> : > > No, I really mean a mile in under 4 minutes. I clocked him myself as
> : > > well as other people.
> : Tell you what: If Stephen's parents will send him to where I
> : live (West coast) and he can run a 4:00 mile or even a 4:01 (jeg lag and
> : all) at a certifiable age 13, I'll reimburse all his travel expenses and
> : introduce him to division one coaches in the area, then buy him a plane
> : ticket home and three new pair of shoes of his choosing as compensation
> : for his time.
> Which reminds of a story...
> I once did a 5k that was a two lap course. When awards time came, the
> under 19 winner was about 7 years old. At this event, all the age group
> winners were put into a drawing for a trip to Hawaii. Naturally, there
> was a storm of protest over this little girl winning her age group. It
> was obvious she had accidently wandered into the finish chute after just
> one lap. The poor little girl's mother insisted that she had in fact
> run the full distance and demanded she be declared the age group winner.
> The race director asked the girl to run a lap of the course with him so
> he could see for himself how she ran. The mother refused, saying it was
> unfair since she was tired from the 5k. He then offered to meet her
> there the next weekend and run the course with her, and if she ran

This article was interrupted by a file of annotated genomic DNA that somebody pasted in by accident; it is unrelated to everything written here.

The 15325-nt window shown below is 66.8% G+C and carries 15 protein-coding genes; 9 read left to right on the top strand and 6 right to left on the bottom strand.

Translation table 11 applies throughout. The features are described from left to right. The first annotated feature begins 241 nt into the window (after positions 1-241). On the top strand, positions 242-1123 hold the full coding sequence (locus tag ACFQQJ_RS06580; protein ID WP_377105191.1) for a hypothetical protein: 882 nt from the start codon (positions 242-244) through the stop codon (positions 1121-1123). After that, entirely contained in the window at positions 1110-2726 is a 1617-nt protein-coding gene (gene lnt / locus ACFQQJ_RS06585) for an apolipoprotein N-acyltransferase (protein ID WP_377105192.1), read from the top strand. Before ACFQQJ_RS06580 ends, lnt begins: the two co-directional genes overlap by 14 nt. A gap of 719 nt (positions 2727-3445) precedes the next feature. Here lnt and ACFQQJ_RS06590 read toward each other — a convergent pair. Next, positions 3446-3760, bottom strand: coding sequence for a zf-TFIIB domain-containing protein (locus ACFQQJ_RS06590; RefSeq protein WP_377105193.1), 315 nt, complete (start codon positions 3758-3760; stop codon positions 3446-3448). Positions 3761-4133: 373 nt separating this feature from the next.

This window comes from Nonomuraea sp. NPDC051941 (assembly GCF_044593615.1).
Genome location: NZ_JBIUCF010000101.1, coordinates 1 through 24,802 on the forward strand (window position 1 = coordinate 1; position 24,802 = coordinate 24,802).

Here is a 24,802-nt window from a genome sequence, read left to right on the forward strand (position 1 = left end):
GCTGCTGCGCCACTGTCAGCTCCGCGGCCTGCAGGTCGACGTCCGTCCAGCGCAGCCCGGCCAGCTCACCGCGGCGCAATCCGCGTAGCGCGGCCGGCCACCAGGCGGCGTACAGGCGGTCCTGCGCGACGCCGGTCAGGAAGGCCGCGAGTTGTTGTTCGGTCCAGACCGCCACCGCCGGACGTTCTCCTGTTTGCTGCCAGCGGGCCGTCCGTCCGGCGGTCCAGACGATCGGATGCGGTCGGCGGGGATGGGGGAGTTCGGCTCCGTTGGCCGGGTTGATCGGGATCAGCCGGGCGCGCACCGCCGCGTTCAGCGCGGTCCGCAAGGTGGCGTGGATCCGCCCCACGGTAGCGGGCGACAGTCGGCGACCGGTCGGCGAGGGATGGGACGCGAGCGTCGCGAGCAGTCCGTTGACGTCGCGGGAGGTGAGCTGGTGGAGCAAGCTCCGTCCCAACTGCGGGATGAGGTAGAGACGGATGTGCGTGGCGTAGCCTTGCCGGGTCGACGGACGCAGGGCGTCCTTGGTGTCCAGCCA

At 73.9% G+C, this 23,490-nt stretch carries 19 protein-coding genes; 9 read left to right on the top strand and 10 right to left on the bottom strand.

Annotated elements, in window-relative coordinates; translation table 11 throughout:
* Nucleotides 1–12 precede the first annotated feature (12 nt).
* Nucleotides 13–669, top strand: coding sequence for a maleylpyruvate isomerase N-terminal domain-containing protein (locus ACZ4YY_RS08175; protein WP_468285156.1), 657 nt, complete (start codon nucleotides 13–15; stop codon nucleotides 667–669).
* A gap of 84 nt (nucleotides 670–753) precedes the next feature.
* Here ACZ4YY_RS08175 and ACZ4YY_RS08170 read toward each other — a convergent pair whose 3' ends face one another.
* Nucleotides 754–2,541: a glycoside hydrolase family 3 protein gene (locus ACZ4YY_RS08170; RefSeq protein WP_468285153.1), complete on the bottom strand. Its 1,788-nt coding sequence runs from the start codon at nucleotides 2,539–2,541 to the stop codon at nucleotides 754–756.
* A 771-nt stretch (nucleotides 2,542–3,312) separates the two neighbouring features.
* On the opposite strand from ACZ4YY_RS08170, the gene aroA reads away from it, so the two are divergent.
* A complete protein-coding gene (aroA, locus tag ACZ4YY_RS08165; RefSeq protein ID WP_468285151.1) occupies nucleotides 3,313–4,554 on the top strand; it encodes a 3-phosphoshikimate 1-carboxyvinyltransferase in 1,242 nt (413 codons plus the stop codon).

> within a minute of her purported finishing time, he would declare her
> the winner. The mother refused again.
> I think they gave her a winner's medal just to shut the mother up, moved
> all the others in her age group up a spot, and everyone held their
> breath when they pulled the Hawaii trip winner from the hat. Luckily,
> the little girl didn't win the drawing.
> The examples some parents set for their kids. :-(
In southern California back in the late 70s, early 80s there was a girl
that won her division just about every week. Girls in her division said
One day I went to a local race at a Jr. college to get times for my
club's newsletter and to watch the race. The race was out and back on
the campus. Near the time the fast runners were due, I went to use a
portable toilet about 100 yards from the finish. While inside I heard a
noise in the dense bushes, behind the toilet.
After exiting the toilet, I watched the area behind it. Soon after the
top open runners crossed the line, I saw our champion girl runner come
out of the bushes behind the toilet. Next day, in work, I mentioned it
to a colleague who ran the race. He said that he was running with the
girl at the start of the race and she ran of the course and into the
bushes behind the toilet.
Later investigation revealed that just about all the races she won in
her age group were out-and-back courses.
Her father had played college basketball for one of the colleges cited
in the NYC area basketball fixes of earlier years, I had been told.
I once saw an unlikely division winner emerge from a toilet a few miles
from the finish of the LA Marathon. Helpful devices, those toilets, if
one learns how to use them. One can really improve one's time.